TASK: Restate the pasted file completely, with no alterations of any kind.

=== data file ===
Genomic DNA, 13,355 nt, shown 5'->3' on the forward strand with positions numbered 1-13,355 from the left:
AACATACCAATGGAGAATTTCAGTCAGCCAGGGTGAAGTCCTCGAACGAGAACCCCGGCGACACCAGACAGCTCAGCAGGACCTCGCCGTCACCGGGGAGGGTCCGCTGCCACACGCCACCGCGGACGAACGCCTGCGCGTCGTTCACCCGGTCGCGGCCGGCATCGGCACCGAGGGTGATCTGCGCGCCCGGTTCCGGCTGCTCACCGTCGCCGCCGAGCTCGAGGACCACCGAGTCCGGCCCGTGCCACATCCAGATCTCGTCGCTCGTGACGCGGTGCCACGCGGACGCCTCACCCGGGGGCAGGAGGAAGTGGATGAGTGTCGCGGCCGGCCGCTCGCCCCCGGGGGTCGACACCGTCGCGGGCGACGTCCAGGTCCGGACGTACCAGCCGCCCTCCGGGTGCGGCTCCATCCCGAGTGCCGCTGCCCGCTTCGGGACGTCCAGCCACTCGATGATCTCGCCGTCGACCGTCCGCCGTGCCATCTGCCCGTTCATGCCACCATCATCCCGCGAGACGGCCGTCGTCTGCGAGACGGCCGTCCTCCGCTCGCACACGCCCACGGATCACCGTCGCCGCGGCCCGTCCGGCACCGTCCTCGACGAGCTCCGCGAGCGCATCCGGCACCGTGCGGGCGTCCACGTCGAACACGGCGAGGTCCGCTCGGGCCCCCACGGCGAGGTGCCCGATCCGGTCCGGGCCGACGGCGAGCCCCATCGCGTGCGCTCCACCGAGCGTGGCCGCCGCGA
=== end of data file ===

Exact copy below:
Genomic DNA, 13,355 nt, shown 5'->3' on the forward strand with positions numbered 1-13,355 from the left:
AACATACCAATGGAGAATTTCAGTCAGCCAGGGTGAAGTCCTCGAACGAGAACCCCGGCGACACCAGACAGCTCAGCAGGACCTCGCCGTCACCGGGGAGGGTCCGCTGCCACACGCCACCGCGGACGAACGCCTGCGCGTCGTTCACCCGGTCGCGGCCGGCATCGGCACCGAGGGTGATCTGCGCGCCCGGTTCCGGCTGCTCACCGTCGCCGCCGAGCTCGAGGACCACCGAGTCCGGCCCGTGCCACATCCAGATCTCGTCGCTCGTGACGCGGTGCCACGCGGACGCCTCACCCGGGGGCAGGAGGAAGTGGATGAGTGTCGCGGCCGGCCGCTCGCCCCCGGGGGTCGACACCGTCGCGGGCGACGTCCAGGTCCGGACGTACCAGCCGCCCTCCGGGTGCGGCTCCATCCCGAGTGCCGCTGCCCGCTTCGGGACGTCCAGCCACTCGATGATCTCGCCGTCGACCGTCCGCCGTGCCATCTGCCCGTTCATGCCACCATCATCCCGCGAGACGGCCGTCGTCTGCGAGACGGCCGTCCTCCGCTCGCACACGCCCACGGATCACCGTCGCCGCGGCCCGTCCGGCACCGTCCTCGACGAGCTCCGCGAGCGCATCCGGCACCGTGCGGGCGTCCACGTCGAACACGGCGAGGTCCGCTCGGGCCCCCACGGCGAGGTGCCCGATCCGGTCCGGGCCGACGGCGAGCCCCATCGCGTGCGCTCCACCGAGCGTGGCCGCCGCGA